Although the U.S. ranks No. 1 in 10 of the 38 categories in a new global "Net Vitality" study, American broadband systems often fall into the middle range in many factors when compared with those in other countries, according to the report, which the Telecommunications Research and Policy Institute unveiled on Wednesday (March 7).
Nonetheless, the "Net Vitality 2.0" report puts the U.S. among the five top-tier countries for global broadband internet ecosystem leaders; but that ranking is based on factors beyond actual Internet operations.
The new study updates a 2015 report. Both reports were intended to help policymakers develop appropriate rules to encourage broadband expansion, according to the reports' author, Stuart Brotman, a University of Tennessee professor and long-time policy official.
The U.S. and United Kingdom made the Top Five in both the 2015 and the new Net Vitality reports, but this year China, Germany and Canada have replaced South Korea, Japan and France as leading broadband Internet ecosystem countries. Brotman said he believes that Australia and Singapore are candidates for a future Top Five list, "thanks to their innovation and competitiveness."
The five leading countries for Broadband Communications Infrastructure are South Korea, Denmark, Ireland, Iceland and the Netherlands. The U.S. is #18, according to the new study. As for Broadband Access and Affordability, the top five are South Korea, Denmark, Finland, Estonia and Norway; again the U.S. is #18. In Average Fixed Broadband Connection Speed, the top five are South Korea, Norway, Sweden, China and Switzerland, with the U.S. coming in at #13.
U.S. systems rank highly in Internet "market attractiveness," "technology efficiency" and IPv6 adoption, according to the report (see chart). In key categories such as Fixed Broadband Subscriptions per 100 inhabitants, the U.S. ranks 24th, well behind relatively small countries such as Monaco, Switzerland and Denmark (ranked 1-2-3) , but also below France, South Korea, Germany, U.K., Canada and China.
The U.S. also scores poorly in categories such as "inherent cyber risk" (#41) and "information and communications technology development" (#27).
The study found that all of the most widely used personal computer operating systems and the top web browsers (Apple Safari, Google Chrome, Microsoft Internet Explorer) originated in the U.S.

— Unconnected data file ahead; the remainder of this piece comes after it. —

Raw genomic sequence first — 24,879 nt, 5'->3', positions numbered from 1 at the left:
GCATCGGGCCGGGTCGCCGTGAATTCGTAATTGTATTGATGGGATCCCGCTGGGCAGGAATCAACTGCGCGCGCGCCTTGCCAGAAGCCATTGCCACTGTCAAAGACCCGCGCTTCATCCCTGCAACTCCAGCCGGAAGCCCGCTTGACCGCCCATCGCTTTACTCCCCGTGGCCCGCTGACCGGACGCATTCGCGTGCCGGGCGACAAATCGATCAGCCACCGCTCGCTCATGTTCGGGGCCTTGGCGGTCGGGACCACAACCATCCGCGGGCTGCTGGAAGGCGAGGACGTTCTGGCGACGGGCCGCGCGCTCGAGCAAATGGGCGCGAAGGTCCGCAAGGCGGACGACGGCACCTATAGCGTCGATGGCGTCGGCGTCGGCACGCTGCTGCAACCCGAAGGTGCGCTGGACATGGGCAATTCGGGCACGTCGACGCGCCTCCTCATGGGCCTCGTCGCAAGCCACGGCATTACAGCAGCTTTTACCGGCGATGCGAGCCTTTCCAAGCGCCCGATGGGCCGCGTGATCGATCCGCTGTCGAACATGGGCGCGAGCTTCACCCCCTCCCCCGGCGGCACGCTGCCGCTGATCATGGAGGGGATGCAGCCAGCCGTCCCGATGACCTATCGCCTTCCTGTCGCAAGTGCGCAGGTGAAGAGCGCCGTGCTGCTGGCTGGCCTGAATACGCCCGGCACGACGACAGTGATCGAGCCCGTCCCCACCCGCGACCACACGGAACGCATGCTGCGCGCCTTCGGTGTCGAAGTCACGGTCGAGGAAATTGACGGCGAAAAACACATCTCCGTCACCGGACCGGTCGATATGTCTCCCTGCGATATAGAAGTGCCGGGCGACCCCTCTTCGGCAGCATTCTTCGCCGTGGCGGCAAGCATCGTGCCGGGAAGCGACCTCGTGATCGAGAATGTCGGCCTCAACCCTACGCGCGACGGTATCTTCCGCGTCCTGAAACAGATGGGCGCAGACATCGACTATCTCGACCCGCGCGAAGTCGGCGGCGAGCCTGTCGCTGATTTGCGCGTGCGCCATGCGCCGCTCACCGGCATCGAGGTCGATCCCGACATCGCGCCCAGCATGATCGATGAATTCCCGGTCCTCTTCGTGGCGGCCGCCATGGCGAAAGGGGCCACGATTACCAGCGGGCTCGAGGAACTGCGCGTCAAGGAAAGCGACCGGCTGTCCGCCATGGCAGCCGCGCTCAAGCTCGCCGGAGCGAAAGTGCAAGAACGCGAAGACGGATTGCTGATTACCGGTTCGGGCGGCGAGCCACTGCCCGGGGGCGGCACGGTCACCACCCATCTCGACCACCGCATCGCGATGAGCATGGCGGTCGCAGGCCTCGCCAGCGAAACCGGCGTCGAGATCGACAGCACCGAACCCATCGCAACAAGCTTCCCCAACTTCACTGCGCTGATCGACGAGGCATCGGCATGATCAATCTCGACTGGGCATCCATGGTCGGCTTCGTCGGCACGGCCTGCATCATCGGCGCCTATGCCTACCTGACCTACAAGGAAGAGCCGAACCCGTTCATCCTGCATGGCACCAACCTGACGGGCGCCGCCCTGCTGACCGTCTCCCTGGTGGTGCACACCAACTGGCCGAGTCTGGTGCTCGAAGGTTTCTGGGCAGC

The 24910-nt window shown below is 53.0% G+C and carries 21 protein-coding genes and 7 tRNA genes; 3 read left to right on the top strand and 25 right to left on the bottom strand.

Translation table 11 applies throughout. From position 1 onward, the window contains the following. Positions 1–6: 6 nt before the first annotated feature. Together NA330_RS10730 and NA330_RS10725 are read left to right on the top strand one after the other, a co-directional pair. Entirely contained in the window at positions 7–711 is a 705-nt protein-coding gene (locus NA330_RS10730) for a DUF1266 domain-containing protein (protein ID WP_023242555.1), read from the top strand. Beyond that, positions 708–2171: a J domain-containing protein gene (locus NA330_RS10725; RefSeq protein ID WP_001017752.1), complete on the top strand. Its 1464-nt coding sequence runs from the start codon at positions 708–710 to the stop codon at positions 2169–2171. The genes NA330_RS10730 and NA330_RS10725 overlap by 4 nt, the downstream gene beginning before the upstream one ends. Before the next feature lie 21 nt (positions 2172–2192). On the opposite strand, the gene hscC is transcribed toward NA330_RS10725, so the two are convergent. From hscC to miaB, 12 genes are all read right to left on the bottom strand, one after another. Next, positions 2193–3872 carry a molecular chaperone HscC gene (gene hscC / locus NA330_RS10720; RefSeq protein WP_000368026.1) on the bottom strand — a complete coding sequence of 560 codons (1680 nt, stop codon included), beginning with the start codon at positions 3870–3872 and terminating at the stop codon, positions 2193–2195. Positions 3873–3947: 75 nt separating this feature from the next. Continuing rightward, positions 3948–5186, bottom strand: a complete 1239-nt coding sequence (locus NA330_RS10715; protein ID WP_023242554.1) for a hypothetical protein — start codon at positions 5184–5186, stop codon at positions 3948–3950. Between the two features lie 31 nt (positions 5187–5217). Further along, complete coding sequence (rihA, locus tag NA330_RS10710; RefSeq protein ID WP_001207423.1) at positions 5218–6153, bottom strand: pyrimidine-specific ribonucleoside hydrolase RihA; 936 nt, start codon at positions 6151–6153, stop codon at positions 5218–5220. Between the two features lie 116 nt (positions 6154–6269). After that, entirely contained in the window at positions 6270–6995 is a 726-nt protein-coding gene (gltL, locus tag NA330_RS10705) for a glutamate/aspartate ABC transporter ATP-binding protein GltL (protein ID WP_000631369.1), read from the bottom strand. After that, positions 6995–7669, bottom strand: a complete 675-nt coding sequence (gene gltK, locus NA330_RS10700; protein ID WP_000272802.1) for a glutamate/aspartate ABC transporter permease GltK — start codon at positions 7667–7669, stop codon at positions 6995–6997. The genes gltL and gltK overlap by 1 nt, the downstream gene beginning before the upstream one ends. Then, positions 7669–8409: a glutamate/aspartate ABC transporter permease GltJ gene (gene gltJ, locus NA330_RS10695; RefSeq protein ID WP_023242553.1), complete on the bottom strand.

As a former National Telecommunications and Information Administration official, a telecom policy advisor to the U.S. State Department and veteran academic (with relationships at Harvard, Massachusetts Institute of Technology and Stanford), Brotman insists that one value of the comparative analysis is to put broadband and Internet policies into a global matrix.
He contends that the widespread reliance on using service and operations data to compare broadband deployment in different countries "has become too narrowly focused on raising these metrics nationally." Calling such comparative analytic approaches "flawed," he said mixing and matching data that measure different things, such as advertised versus actual broadband network speeds, leads to faulty conclusions.
Against that problematic background, Brotman said he believes that the Net Vitality analysis is a more pertinent document because it uses "more timely, reliable, and comprehensive data reflecting the broadband Internet ecosystem, along with relevant macroeconomic forces that help shape it," such as eCommerce and eGovernment utilization.
In many countries, the regulatory structure provides "too narrow a foundation for Net Vitality," Brotman said. "Rather, the Wide Open Internet is what the United States and other countries around the world should be trying to achieve." He characterized "the Wide Open Internet" as one that "encompasses the broader goal of an efficient ubiquitous broadband Internet ecosystem with virtually unlimited applications and content available on multiple devices."
The new analysis is based on data from the United Nations (including the International Telecommunications Union,) the World Economic Forum, the World Wide Web Foundation plus academic and corporate research. It includes material on more than 130 countries, although not every nation has been ranked in every category.
Brotman characterizes the five leading countries as sharing "one commonality: they have benefitted the most when government challenges companies to raise their aspirations, increase the pace of innovation, and expand the scale of investments.”
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